In the eighth week, your dog’s abdomen will be distended. She will have a decreased appetite and will start nesting behavior. Her mammary glands will become even larger. You should set up a whelping box at this time, as she is soon to deliver. The mucus-like discharge previously seen may continue. 

Week 9

During the ninth week, your dog will display more nesting behavior. She will have a decreased appetite and may be nauseous. The mucus plug covering the cervix will be expelled. It looks like a clump of stringy mucus similar to raw egg whites.

Your pregnant dog will most likely lick up the mucus plug before you have a chance to see it.  The plug is expelled hours to days before whelping.

How to tell if a pregnant dog’s discharge is a reason for concern

“You should call your veterinarian if your pregnant dog’s vaginal discharge has an odor, is black or red, or appears purulent. These are signs that your dog is either suffering from a medical issue or may be experiencing a miscarriage.

You should also call your veterinarian if your dog is also showing signs of illness including vomiting, fever, abdominal pain, weakness, foul odor, extreme lethargy, decreased appetite, excessive drinking, and urination”

Dr. Jamie Whittenburg

Veterinarian Director

Below is a description of the types of vaginal discharges that you should not ignore & may warrant a call to your vet as soon as possible:

  • Vaginal discharge with an odor: Any vaginal discharge that has an odor is reason for concern, and a veterinarian should be called right away. The odor is indicative of either an infection or a dead pup.
  • Black vaginal discharge. Black discharge coming from your pregnant dog should cause serious concern.  It is often seen with miscarriages.  If seen, you should call your veterinarian immediately.
  • Red or bloody vaginal discharge. If you see bloody discharge from your pregnant dog’s vulva, call your veterinarian right away; hemorrhage during pregnancy or immediately prior to whelping is a sign of pregnancy loss.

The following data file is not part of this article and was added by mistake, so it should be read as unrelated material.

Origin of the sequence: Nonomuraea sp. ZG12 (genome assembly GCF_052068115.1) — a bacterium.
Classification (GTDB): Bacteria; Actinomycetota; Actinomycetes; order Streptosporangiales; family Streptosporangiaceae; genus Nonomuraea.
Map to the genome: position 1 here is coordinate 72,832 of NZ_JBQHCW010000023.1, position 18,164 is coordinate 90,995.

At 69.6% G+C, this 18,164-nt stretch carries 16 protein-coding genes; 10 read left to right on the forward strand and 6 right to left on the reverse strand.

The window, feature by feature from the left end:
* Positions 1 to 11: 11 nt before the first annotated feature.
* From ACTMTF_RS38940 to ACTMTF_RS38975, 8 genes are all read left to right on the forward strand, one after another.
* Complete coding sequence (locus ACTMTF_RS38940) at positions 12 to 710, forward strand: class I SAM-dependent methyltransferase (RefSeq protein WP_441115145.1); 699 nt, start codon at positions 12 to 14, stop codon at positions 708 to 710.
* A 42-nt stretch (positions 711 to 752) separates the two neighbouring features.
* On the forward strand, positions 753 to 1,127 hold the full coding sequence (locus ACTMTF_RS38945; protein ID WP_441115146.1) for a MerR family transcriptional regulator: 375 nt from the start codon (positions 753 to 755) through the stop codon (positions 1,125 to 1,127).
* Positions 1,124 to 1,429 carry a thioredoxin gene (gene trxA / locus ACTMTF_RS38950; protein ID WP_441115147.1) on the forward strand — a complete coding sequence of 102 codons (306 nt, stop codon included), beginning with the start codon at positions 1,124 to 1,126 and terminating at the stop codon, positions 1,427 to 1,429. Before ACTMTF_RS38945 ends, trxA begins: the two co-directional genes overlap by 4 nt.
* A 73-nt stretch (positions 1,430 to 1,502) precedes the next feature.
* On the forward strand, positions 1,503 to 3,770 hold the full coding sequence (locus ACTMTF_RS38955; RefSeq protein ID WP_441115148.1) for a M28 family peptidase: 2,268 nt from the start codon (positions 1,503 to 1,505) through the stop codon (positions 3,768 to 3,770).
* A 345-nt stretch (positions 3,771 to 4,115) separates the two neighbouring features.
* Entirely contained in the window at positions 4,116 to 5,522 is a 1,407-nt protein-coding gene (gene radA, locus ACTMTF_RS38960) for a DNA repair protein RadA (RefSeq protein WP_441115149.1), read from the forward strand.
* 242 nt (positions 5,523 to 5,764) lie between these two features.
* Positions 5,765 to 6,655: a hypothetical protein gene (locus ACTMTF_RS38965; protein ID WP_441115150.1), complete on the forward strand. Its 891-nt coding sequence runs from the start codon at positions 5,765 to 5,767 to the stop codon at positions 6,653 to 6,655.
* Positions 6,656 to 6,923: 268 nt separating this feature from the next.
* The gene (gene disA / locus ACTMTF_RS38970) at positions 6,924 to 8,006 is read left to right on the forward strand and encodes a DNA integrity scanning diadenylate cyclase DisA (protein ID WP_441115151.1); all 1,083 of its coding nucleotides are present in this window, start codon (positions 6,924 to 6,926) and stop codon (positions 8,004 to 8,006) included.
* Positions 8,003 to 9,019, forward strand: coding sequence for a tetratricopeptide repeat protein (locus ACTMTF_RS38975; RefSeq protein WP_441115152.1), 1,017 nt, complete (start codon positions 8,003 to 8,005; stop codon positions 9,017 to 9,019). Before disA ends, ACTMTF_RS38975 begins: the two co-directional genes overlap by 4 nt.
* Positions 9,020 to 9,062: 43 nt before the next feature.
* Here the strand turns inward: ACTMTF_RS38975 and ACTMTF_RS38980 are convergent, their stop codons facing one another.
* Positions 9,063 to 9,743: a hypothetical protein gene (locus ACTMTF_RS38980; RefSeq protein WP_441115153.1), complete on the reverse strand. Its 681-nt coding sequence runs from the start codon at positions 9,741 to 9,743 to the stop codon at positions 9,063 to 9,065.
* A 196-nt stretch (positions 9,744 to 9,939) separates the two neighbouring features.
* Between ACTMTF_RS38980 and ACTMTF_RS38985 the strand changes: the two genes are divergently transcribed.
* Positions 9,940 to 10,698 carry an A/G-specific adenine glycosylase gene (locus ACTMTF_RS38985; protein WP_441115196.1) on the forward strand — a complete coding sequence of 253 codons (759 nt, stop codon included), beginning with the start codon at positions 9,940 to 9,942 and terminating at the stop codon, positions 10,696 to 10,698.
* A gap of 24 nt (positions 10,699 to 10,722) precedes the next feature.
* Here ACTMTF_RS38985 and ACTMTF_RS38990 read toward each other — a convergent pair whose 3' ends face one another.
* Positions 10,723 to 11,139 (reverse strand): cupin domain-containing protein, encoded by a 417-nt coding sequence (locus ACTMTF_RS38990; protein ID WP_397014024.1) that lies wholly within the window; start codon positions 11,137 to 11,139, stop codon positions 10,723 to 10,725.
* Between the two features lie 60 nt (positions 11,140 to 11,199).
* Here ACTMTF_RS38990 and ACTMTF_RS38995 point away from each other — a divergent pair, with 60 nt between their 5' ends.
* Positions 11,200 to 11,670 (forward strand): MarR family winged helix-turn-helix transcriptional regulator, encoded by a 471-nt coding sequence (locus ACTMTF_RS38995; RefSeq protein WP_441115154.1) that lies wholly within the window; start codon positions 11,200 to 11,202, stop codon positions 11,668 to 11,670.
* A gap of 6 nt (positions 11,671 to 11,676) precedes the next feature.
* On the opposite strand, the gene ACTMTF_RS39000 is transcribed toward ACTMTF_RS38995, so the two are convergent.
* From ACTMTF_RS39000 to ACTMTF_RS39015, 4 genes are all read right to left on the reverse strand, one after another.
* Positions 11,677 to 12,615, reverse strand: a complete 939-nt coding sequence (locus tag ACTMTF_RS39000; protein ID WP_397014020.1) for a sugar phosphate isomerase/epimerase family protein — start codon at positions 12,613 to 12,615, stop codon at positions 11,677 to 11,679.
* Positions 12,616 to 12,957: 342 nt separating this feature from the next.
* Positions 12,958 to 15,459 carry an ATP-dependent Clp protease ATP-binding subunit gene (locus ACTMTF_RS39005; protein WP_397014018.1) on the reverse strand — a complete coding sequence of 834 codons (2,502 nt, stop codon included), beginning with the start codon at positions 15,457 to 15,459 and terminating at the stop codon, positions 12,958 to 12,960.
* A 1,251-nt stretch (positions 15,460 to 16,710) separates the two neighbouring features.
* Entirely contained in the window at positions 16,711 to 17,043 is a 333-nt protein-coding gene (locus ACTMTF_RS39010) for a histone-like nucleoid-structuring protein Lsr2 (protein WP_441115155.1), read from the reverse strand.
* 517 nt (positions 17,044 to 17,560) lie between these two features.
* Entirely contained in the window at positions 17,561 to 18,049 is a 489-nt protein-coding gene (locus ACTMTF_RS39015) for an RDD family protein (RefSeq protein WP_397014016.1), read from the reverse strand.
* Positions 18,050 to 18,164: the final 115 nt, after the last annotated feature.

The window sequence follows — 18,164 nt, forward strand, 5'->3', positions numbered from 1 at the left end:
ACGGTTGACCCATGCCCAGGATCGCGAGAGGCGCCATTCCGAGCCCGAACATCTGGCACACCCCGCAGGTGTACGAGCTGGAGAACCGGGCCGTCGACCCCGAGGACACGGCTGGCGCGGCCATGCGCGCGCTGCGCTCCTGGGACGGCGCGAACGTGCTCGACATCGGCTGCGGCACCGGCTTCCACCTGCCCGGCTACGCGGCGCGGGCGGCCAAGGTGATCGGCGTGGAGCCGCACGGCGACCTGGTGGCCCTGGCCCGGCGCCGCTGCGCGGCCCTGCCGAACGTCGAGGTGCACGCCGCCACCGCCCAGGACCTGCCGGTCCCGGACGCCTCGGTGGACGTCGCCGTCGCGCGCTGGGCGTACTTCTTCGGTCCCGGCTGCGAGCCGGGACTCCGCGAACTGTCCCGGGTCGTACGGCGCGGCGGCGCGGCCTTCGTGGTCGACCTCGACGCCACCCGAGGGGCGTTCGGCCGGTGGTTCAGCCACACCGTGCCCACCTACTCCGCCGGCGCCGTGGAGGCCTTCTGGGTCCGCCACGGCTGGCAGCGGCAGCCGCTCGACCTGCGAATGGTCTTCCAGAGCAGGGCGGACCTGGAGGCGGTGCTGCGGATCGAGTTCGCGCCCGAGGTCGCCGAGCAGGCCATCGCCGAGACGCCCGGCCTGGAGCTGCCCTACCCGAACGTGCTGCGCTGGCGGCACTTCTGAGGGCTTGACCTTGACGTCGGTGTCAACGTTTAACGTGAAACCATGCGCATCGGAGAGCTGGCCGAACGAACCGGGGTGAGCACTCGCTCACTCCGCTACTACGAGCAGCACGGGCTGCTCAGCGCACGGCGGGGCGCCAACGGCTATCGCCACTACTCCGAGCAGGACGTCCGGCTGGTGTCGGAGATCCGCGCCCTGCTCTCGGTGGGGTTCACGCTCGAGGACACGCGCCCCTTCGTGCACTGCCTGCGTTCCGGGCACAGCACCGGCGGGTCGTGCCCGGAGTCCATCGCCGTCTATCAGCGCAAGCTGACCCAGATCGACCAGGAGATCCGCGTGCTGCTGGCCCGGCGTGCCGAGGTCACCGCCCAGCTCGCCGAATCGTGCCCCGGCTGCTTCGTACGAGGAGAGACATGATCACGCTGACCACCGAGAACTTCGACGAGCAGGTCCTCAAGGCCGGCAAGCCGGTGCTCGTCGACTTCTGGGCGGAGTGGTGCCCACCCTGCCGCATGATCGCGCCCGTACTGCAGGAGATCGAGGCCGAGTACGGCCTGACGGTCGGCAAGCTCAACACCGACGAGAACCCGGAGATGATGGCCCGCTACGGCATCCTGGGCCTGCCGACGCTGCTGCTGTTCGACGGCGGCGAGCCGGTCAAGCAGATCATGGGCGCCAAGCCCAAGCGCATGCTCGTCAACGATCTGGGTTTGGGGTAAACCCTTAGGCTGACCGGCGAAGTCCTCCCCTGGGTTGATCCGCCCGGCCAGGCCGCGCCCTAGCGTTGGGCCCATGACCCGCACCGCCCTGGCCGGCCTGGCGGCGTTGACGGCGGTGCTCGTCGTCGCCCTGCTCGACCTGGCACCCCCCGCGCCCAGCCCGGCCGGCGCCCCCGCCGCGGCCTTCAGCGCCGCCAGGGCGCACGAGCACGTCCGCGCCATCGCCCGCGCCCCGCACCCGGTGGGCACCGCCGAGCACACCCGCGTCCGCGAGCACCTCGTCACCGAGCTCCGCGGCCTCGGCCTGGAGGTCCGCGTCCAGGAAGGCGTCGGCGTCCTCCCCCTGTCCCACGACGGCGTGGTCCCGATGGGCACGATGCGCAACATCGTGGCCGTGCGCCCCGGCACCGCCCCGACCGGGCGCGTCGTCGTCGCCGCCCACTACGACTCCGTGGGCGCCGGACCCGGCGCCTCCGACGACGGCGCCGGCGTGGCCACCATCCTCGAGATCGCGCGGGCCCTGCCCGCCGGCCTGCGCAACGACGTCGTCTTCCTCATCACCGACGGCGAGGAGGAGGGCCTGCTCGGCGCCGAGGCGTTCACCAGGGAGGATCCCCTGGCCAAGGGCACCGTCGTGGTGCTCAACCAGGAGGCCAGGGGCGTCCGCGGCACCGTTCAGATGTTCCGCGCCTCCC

• White or yellow pus-like vaginal discharge. Purulent or pus-like discharge from your dog’s vulva is a major concern. You should call your veterinarian right away, as your dog may have a uterine infection called a pyometra.

    This is life-threatening to both the mother and pups. Pyometras progress quickly; by the time you see pus-like discharge, the infection is already severe. A dog with a pyometra can progress from slightly sick in appearance to deathly ill within hours.
  • Green vaginal discharge from a pregnant dog before any pups are born. If you see a green discharge, a pup should be born within fifteen minutes.  If no pup follows the fluid, this is the reason for concern, and the veterinarian should be called. The green fluid called uteroverdin is released during birth when the placenta separates from the uterine wall.  It is normal if seen after a pup is born.

Other signs of fetal death include vomiting, fever, abdominal pain, weakness, foul odor, extreme lethargy, decreased appetite, excessive drinking, and urination.

It can be hard to discern illness from normal pregnancy behavior.  The best solution to this is to become familiar with the progression of the normal dog gestation cycle and have close ties to your veterinarian. 

When a dog’s discharge indicates that labor is about to happen

Prior to whelping, a green discharge may be seen coming from your pregnant dog’s vulva. This is the uteroverdin, the green pigment of the placenta.  When the placenta detaches from the uterine wall uteroverdin is released. 

Once this green-to-greenish-black fluid is seen, a pup should be born imminently. If no pup comes within fifteen minutes after the fluid, you should call your veterinarian immediately, as there is a good chance that the pup is distressed.

During labor, it is normal to see the green discharge as long as puppies are also coming out! A small amount of brown discharge during labor may be seen and is not a cause for concern if the delivery is going well.